I have a theory: let’s say that The Doctor undergoes a bit of a midlife crisis circa 2006, materializing in the regeneration into David Tennant and Matt Smith, his two youngest bodies at a ripe old age that he’s maybe starting to feel a little bit. He learns some lessons, experiences some things, reconciles aspects of his old, warmongering nature in the form of John Hurt’s “War Doctor,” and finally takes the form of a more “age appropriate,” older gentleman in the person of Peter Capaldi. This season, the midlife crisis is over and The Doctor is coming to terms with himself and his age and is now engaging in some old man stuff like watching his daughter figure grow up and replace him with a new male figure.
We could never have had an episode like “The Caretaker” in the Matt Smith era because Clara never would have had a boyfriend with XI around. Amy of course had Rory, but the issue of her having two boyfriend figures came up continuously, most effectively in “Amy’s Choice,” and later in “The Angels Take Manhattan” where she resolutely chose Rory. Rory was there for Amy as a stable, supportive mate when the Doctor was absent and I think The Doctor’s abandonment of young Amy reinforced Rory’s status in her mind, at least after she realized for sure that Rory was what she wanted, not for lack of waffling before her wedding. For Clara, however, XI was always a bit of a boyfriend figure for her, as Vastra so astutely pointed out in “Deep Breath.” Part of Clara’s struggle this season is to reconcile the new role The Doctor plays in relation to her and moving on from the way things were with XI. He’s the same but not the same; there are roles he can’t fill anymore. Clara must go elsewhere for certain things.
Part of the reason Danny is such an interesting choice for Clara is that he embodies (or so The Doctor thinks) the aspect of The Doctor he favors least about himself, that of the warrior. Danny is surely correct in his assessment of The Doctor as “an officer;” he marshals others to his causes and uses them as he sees fit, knowingly putting them into danger under his command. Then, of course there’s The Doctor’s backstory as a belligerent in an actual war. Throughout the series post-reboot, The Doctor’s guilt stems heavily from his actions in that war.
I can’t tell if this week’s monster was undercooked on purpose or not. For me the Skovox Blitzer represented the mindless soldier The Doctor accuses Danny of being, an image that Danny mocks when he confronts him on the Tardis. That Danny doesn’t behave like this even remotely in civilian life, the only life we’ve seen him in, highlights The Doctor’s unfairness in this pigeonholing. The Doctor seems to feel especially insecure or uncomfortable around soldier types who don’t follow his orders (think Daleks). He seems to need to be needed; that’s one of the reasons he travels with Companions. The Skovox serves as a blank canvas for The Doctor to work out his issues with the figure of Danny in Clara’s life.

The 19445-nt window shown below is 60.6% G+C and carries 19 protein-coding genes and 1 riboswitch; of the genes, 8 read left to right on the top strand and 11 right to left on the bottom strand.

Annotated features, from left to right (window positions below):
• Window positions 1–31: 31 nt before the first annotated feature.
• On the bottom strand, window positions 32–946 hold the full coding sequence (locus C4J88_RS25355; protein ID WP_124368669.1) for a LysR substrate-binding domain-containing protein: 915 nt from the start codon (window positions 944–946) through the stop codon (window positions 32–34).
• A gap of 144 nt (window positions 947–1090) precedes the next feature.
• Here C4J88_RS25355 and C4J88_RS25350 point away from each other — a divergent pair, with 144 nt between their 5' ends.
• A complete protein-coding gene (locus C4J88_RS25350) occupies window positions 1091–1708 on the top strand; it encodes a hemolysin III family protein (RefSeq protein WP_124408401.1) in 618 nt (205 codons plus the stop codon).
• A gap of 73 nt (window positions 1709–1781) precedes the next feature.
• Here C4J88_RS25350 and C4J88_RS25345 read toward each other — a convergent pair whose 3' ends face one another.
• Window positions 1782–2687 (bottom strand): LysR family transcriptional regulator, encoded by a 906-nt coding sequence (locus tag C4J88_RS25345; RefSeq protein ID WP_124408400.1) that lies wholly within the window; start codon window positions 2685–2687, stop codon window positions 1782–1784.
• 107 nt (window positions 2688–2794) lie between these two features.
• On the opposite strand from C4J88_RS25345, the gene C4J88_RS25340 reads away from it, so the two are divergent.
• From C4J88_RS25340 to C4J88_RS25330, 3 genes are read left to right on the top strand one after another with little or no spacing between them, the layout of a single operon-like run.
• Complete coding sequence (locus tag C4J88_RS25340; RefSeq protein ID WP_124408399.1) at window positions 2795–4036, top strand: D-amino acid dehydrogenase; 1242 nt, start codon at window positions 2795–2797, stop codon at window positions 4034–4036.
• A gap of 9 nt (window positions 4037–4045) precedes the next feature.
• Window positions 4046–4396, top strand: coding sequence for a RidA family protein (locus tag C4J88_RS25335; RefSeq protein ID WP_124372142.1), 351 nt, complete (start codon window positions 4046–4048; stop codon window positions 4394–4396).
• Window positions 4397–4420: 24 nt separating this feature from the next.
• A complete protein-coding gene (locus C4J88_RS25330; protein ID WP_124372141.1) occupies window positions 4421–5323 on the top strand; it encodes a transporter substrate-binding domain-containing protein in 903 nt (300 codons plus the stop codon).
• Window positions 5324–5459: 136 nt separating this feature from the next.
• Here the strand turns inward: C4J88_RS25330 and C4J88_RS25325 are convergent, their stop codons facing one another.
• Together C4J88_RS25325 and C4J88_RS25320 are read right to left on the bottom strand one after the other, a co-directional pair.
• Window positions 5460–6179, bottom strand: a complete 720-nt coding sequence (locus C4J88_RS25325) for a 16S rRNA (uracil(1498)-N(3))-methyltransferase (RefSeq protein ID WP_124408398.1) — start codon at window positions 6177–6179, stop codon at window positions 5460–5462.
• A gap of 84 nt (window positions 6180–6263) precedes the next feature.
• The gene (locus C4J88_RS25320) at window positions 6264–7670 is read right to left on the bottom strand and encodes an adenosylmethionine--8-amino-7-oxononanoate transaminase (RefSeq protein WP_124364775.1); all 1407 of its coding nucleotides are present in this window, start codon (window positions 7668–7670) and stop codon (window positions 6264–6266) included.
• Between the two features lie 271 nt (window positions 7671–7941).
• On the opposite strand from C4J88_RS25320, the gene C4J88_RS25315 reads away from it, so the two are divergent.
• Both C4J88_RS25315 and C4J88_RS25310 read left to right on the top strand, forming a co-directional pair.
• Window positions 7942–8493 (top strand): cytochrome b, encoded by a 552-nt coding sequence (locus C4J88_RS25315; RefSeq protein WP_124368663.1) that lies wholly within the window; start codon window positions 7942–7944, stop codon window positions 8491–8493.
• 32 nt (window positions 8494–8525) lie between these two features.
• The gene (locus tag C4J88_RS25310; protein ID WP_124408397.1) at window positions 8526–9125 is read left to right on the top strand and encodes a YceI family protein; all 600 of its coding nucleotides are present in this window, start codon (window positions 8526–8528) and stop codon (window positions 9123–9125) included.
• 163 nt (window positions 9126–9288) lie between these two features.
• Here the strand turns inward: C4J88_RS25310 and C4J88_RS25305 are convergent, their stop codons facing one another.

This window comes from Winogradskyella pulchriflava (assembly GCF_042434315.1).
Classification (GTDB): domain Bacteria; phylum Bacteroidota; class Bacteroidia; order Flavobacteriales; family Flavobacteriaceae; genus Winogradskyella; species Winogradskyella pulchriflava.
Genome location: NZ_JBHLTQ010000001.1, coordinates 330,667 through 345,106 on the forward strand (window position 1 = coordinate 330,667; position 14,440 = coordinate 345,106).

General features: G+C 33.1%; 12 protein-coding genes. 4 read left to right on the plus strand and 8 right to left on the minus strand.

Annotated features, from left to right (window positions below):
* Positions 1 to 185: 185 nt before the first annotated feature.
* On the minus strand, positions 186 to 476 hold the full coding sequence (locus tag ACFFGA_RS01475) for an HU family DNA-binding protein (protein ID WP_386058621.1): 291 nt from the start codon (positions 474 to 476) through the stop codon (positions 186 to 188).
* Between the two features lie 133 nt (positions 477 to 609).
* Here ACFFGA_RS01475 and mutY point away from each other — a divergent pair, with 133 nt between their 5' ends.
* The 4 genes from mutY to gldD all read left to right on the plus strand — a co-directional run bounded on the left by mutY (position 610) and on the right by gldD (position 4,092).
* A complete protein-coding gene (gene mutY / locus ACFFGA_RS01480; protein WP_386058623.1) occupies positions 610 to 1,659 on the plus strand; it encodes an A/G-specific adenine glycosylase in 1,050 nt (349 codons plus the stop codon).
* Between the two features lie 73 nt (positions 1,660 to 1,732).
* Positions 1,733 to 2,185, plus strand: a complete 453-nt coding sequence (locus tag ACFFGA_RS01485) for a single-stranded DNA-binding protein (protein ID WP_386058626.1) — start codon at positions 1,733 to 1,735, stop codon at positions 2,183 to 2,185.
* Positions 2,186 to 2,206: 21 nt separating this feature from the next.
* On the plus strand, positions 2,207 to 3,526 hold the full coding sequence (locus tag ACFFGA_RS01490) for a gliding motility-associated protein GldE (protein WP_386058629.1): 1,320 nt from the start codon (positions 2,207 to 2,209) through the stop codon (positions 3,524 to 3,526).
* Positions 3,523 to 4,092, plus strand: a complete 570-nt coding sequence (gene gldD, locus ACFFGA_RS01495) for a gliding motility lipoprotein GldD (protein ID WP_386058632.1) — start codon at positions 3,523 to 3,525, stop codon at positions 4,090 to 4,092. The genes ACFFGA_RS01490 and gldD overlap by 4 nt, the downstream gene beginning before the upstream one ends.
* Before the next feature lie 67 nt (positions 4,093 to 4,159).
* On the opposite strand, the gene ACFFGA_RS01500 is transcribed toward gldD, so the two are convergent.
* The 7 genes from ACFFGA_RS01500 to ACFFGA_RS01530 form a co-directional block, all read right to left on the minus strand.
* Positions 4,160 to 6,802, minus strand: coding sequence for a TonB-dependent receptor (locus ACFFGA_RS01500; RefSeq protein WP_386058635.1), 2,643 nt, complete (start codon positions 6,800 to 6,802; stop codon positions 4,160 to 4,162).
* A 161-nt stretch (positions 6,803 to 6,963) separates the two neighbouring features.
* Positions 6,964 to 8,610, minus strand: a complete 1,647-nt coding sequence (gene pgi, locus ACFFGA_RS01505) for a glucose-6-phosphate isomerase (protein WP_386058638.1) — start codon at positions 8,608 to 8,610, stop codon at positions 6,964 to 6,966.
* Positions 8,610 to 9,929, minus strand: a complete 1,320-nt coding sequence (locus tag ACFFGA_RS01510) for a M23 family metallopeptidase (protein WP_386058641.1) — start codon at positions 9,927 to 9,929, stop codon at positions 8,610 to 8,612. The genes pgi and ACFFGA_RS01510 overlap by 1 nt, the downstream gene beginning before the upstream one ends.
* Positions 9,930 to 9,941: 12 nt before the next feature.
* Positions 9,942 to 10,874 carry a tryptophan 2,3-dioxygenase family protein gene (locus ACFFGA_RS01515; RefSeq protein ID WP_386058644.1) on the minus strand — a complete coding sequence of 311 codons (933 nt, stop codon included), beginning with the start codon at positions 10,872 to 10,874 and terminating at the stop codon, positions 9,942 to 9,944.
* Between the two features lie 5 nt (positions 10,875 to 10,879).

In addition to the obvious funny bits, there were several moments in this episode that were genuinely sweet, most of them demonstrating Clara’s desire for Danny and the Doctor to approve of each other. This was a good way for them to finally meet because The Doctor was in a position of lesser power because he guessed wrong on the identity of Clara’s suitor and Danny was understandably knocked off kilter by the presence of aliens and all that entails. Those moments of revelation were especially entertaining.
As the black son of an interracial couple of teachers, I have a particular affection for the Clara-Danny storyline. Additionally as the black son of educators, I’m particularly defensive of teachers and sensitive to racial and ethnic stereotypes. The Doctor’s willful stereotyping of Danny as a “PE teacher” made me cringe on both levels. Not only is he stereotyping Danny as a jock-an age old stereotype of black males, but he’s maligning PE teachers in general as being obtuse, unintellectual, second-rate educators, an age-old and wholly unfair misconception of the profession. I like to think Roberts and Moffat were aware of all this when writing the episode, because it’s pretty obvious to me. It clearly struck a chord for me, so I can’t say it wasn’t effective. I’m well aware that The Doctor only made explicit his contempt for “soldiers” and didn’t express any racial animus, but the ethnic stereotype there is unavoidable. It helps that The Doctor was clearly in the wrong here.
Lastly, I cannot wait for the Malcolm and Ollie reunion we’re surely building towards. It was great to see Chris Addison in the final scene here. He’s always fun to watch and it would be interesting to see Capaldi and himself interacting outside of the Iannucciverse. I’m still getting used to Capaldi talking at length without swearing or insulting someone. Two Thick Of It alums doing so at once would be fascinating television indeed.